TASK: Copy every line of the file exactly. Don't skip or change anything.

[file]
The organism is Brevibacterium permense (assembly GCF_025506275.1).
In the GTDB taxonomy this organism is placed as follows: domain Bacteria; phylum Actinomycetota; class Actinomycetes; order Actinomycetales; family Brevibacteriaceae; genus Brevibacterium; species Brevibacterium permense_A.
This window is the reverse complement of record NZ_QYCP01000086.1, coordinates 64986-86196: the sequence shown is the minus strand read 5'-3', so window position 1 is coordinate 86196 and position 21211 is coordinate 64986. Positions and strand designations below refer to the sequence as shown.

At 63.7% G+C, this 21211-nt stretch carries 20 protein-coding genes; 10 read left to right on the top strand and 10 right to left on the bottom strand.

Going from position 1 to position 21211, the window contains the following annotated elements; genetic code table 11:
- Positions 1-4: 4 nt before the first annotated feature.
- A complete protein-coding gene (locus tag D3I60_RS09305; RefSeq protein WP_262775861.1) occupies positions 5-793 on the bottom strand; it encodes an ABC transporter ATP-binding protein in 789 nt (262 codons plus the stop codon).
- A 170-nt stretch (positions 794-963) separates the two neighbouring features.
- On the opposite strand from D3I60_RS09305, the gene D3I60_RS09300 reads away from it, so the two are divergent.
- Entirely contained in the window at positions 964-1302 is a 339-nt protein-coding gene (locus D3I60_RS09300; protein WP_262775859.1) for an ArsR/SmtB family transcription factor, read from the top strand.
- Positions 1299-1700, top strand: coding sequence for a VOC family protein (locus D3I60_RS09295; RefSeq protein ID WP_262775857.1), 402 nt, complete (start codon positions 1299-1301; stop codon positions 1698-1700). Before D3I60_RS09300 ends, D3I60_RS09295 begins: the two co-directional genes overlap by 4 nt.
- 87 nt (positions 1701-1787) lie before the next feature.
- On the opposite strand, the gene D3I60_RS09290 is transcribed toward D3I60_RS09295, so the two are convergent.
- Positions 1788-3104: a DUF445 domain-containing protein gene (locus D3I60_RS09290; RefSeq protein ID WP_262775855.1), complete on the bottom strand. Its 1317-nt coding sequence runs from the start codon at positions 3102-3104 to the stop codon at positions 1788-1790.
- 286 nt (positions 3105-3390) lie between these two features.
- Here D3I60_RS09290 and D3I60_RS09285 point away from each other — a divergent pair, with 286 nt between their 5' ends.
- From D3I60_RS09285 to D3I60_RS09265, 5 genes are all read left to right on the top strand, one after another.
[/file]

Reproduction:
The organism is Brevibacterium permense (assembly GCF_025506275.1).
In the GTDB taxonomy this organism is placed as follows: domain Bacteria; phylum Actinomycetota; class Actinomycetes; order Actinomycetales; family Brevibacteriaceae; genus Brevibacterium; species Brevibacterium permense_A.
This window is the reverse complement of record NZ_QYCP01000086.1, coordinates 64986-86196: the sequence shown is the minus strand read 5'-3', so window position 1 is coordinate 86196 and position 21211 is coordinate 64986. Positions and strand designations below refer to the sequence as shown.

At 63.7% G+C, this 21211-nt stretch carries 20 protein-coding genes; 10 read left to right on the top strand and 10 right to left on the bottom strand.

Going from position 1 to position 21211, the window contains the following annotated elements; genetic code table 11:
- Positions 1-4: 4 nt before the first annotated feature.
- A complete protein-coding gene (locus tag D3I60_RS09305; RefSeq protein WP_262775861.1) occupies positions 5-793 on the bottom strand; it encodes an ABC transporter ATP-binding protein in 789 nt (262 codons plus the stop codon).
- A 170-nt stretch (positions 794-963) separates the two neighbouring features.
- On the opposite strand from D3I60_RS09305, the gene D3I60_RS09300 reads away from it, so the two are divergent.
- Entirely contained in the window at positions 964-1302 is a 339-nt protein-coding gene (locus D3I60_RS09300; protein WP_262775859.1) for an ArsR/SmtB family transcription factor, read from the top strand.
- Positions 1299-1700, top strand: coding sequence for a VOC family protein (locus D3I60_RS09295; RefSeq protein ID WP_262775857.1), 402 nt, complete (start codon positions 1299-1301; stop codon positions 1698-1700). Before D3I60_RS09300 ends, D3I60_RS09295 begins: the two co-directional genes overlap by 4 nt.
- 87 nt (positions 1701-1787) lie before the next feature.
- On the opposite strand, the gene D3I60_RS09290 is transcribed toward D3I60_RS09295, so the two are convergent.
- Positions 1788-3104: a DUF445 domain-containing protein gene (locus D3I60_RS09290; RefSeq protein ID WP_262775855.1), complete on the bottom strand. Its 1317-nt coding sequence runs from the start codon at positions 3102-3104 to the stop codon at positions 1788-1790.
- 286 nt (positions 3105-3390) lie between these two features.
- Here D3I60_RS09290 and D3I60_RS09285 point away from each other — a divergent pair, with 286 nt between their 5' ends.
- From D3I60_RS09285 to D3I60_RS09265, 5 genes are all read left to right on the top strand, one after another.